So, can we consider Derrick Williams a top 150 freshman now?by Anthony Gimino on Feb. 01, 2010, under Sports
Given the overwhelming success of Arizona freshman post player Derrick Williams, I was curious to check exactly how he stacked up in last year’s recruiting rankings.
I went to Rivals.com and clicked on the list of the top 150 prospects.
I found Latavious Williams at No. 17.
Shawn Williams was at No. 67.
Jordan Williams at No. 85.
Rodney Williams at No. 100.
And Erik Williams checked in at No. 104.
So, basically, Derrick Williams was, at best, considered the sixth-best player in the country with his surname.
Turns out, he might be about the sixth-best freshman in the country.
And he wasn’t even on the Rivals.com list of the top 150 prospects.
This is just another of those “you never know” moments, like the one that finds Arizona tied for first with Cal in the Pac-10 halfway through the conference season. You never know.
Williams had scored at least 20 points in four consecutive games before Sunday’s game against Cal, which turned out just fine as Arizona won 76-72 at McKale Center. Williams had 15 points and 11 rebounds.
“He’s really an amazing player right now for us,” UA coach Sean Miller said after Thursday’s win over Stanford.
“I have a hard time believing there are many freshmen in college basketball who are better than Derrick or who are impacting their team more than him. It’s just great to see.”
The list of impact freshmen better than Williams is becoming an increasingly short list.
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There are John Wall and DeMarcus Cousins, who led Kentucky to a 19-0 start. Avery Bradley of Texas and Xavier Henry of Kansas have been key players for teams that have been ranked No. 1.
The Kentucky guys are in a class by themselves, but after that, Williams is right in the discussion.
The difference among those five players mentioned is that four were can’t-miss prospects, either ranked in the national top 10, or top five or No. 1.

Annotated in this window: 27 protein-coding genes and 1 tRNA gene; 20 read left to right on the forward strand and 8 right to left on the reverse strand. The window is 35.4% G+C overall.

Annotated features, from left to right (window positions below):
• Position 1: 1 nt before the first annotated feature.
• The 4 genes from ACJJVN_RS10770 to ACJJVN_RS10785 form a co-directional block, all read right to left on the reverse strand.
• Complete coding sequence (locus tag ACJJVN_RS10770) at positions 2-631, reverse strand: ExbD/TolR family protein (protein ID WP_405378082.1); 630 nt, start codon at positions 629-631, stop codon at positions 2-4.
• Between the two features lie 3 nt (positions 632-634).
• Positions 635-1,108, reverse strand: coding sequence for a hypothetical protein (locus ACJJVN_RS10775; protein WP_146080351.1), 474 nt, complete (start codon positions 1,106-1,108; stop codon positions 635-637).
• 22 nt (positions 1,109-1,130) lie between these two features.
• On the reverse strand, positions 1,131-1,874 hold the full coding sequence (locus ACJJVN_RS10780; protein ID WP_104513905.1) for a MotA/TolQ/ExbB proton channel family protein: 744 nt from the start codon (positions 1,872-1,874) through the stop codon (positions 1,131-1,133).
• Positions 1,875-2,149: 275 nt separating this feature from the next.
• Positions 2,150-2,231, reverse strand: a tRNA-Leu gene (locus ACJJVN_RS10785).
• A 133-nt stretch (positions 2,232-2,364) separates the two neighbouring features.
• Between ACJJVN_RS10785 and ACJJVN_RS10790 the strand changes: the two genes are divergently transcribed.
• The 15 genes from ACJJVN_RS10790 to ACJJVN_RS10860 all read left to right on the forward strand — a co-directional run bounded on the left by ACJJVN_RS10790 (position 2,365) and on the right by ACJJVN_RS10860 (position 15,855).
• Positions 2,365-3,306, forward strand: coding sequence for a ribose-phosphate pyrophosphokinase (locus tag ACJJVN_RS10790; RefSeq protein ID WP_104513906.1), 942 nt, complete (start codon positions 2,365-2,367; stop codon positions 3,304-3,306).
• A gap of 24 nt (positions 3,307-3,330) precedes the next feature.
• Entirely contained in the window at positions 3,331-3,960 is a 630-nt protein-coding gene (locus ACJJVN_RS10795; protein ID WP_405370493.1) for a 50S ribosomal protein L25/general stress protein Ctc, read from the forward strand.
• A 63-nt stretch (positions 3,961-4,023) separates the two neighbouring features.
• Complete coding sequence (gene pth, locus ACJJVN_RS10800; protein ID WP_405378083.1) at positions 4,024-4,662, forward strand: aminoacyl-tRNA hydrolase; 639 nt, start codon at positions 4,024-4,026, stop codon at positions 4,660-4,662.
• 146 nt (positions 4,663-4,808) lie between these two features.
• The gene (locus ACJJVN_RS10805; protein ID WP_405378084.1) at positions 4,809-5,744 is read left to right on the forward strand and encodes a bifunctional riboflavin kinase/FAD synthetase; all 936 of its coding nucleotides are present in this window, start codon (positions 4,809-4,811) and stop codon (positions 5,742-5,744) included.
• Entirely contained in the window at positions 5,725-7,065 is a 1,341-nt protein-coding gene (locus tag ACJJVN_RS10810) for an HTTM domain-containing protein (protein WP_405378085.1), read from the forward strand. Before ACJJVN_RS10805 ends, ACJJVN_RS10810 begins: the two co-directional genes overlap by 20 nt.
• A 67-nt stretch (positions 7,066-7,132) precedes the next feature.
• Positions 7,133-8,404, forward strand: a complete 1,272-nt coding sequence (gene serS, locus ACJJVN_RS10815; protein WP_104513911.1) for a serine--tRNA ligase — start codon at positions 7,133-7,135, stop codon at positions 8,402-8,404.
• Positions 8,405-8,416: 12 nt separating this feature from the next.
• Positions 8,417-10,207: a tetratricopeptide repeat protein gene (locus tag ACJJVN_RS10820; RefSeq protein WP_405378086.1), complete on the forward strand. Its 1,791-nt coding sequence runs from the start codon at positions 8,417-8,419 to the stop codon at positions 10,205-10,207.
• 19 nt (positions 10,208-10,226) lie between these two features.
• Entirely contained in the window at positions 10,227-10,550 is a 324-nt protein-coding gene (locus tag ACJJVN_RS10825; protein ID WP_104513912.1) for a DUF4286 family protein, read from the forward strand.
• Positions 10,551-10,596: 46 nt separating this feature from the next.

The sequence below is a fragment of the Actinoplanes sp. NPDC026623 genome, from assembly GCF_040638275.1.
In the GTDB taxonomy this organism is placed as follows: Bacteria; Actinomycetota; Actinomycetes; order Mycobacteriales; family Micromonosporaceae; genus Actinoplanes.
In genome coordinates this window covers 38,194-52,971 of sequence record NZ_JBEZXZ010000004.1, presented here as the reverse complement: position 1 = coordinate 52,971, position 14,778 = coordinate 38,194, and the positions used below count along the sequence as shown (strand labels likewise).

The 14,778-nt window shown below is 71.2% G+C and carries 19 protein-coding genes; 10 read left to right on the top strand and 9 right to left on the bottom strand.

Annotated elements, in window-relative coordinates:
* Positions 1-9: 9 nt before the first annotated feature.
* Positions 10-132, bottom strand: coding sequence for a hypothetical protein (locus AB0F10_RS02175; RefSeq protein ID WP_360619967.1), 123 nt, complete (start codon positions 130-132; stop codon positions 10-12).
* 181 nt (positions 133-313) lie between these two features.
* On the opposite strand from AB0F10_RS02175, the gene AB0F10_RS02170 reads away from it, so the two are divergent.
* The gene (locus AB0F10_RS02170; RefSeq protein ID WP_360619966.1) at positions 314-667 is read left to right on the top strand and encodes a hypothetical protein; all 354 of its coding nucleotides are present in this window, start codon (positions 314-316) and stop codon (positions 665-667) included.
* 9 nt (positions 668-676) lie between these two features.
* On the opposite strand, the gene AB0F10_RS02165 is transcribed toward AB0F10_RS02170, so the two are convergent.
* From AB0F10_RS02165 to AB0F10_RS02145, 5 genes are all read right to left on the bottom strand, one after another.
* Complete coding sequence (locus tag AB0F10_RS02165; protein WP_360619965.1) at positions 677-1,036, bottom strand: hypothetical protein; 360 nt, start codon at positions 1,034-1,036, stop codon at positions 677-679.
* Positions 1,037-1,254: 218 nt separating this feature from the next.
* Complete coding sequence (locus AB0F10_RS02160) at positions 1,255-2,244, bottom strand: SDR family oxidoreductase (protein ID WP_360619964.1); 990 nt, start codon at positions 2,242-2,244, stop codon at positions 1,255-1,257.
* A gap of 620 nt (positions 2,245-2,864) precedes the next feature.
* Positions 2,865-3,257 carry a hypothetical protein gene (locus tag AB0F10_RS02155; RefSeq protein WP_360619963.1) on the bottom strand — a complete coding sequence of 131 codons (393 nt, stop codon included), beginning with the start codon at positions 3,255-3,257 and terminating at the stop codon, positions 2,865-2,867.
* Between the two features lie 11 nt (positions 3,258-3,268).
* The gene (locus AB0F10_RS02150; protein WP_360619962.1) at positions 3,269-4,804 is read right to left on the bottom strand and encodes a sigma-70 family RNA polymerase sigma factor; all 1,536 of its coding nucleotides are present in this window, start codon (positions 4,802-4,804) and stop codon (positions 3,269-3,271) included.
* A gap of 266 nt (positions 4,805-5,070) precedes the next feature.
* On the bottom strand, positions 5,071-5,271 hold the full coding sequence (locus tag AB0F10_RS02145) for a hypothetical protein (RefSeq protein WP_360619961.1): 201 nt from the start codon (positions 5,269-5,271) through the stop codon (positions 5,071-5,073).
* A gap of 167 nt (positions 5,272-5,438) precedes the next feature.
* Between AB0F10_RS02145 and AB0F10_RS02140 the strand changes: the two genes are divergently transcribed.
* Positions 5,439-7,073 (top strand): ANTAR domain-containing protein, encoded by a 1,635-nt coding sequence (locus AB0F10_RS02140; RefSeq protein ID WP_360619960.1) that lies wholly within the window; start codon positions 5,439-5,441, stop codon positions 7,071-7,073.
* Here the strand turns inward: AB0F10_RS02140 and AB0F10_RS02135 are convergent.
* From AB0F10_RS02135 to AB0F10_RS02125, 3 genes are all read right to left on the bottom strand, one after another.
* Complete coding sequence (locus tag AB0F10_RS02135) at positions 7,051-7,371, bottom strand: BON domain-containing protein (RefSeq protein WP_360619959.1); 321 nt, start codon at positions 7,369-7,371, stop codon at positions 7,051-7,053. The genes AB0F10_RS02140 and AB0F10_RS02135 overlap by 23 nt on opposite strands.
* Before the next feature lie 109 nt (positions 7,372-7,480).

Consider this: Williams wasn’t ranked among the Pac-10′s top 20 incoming recruits by Rivals.com.
Some of this is Williams’ opportunity meeting ability and coachability … and some of this is to make a mockery of the recruiting rankings. The two best freshman in the Pac-10 — Williams and Washington State point guard Reggie Moore — weren’t in Rivals’ top 150.
The consensus — unanimous? — preseason freshman of the year in the Pac-10 was ex-Arizona commit and Washington signee Abdul Gaddy. The guard has yet to find his offensive rhythm and is no threat from 3-point range, disappointing so far.
You never know.
Meanwhile, Moore is slicing through Pac-10 zones at will and Williams is drop-stepping and spinning and dunking and averaging 15.9 points and 7.3 points per game.
“He has definitely surpassed status as a freshman,” Miller said, “and I really think that he is one of the best players in our conference.”
Williams is getting stronger, averaging 17.1 points and 8.6 rebounds through nine conference games.
“One of the things with Derrick Williams is his consistency,” Miller said.
“The last piece for him is to become an improved defender and a player who gives a lot of effort on every play. Although he has a long way to go in that area, he is a far cry from where he used to be.
“He is very coachable and a fantastic kid. I couldn’t imagine where we would be without him.”
Not in a tie for first place, that’s for sure.
Pac-10 recruits who were ranked in the national 150 by Rivals.com
No. 13 — G Abdul Gaddy, Washington
No. 27 — F Solomon Hill, Arizona
No. 28 — F Tyler Honeycutt, UCLA
No. 49 — F Brendan Lane, UCLA
No. 68 — G Lamont Jones, Arizona
No. 76 — G Jared Cunningham, Oregon State
No. 78 — G Roberto Nelson, Oregon State
No. 80 — G Trent Lockett, Arizona State
No. 81 — C Kyryl Natyazhko, Arizona
No. 86 — F Reeves Nelson, UCLA
No. 92 — F Mike Moser, UCLA
No. 94 — F Jamil Wilson, Oregon
No. 106 — G Xavier Thames, Washington State
No. 108 — G C.J. Wilcox, Washington
No. 114 — F Victor Rudd, Arizona State
No. 115 — G Demetrius Walker, Arizona State
No. 122 — F Kevin Parrom, Arizona
No. 130 — F Joe Burton, Oregon State
No. 144 — C Anthony Stover, UCLA
No. 147 — F Clarence Trent, Washington
(note the lack of Derrick Williams and Reggie Moore on the list)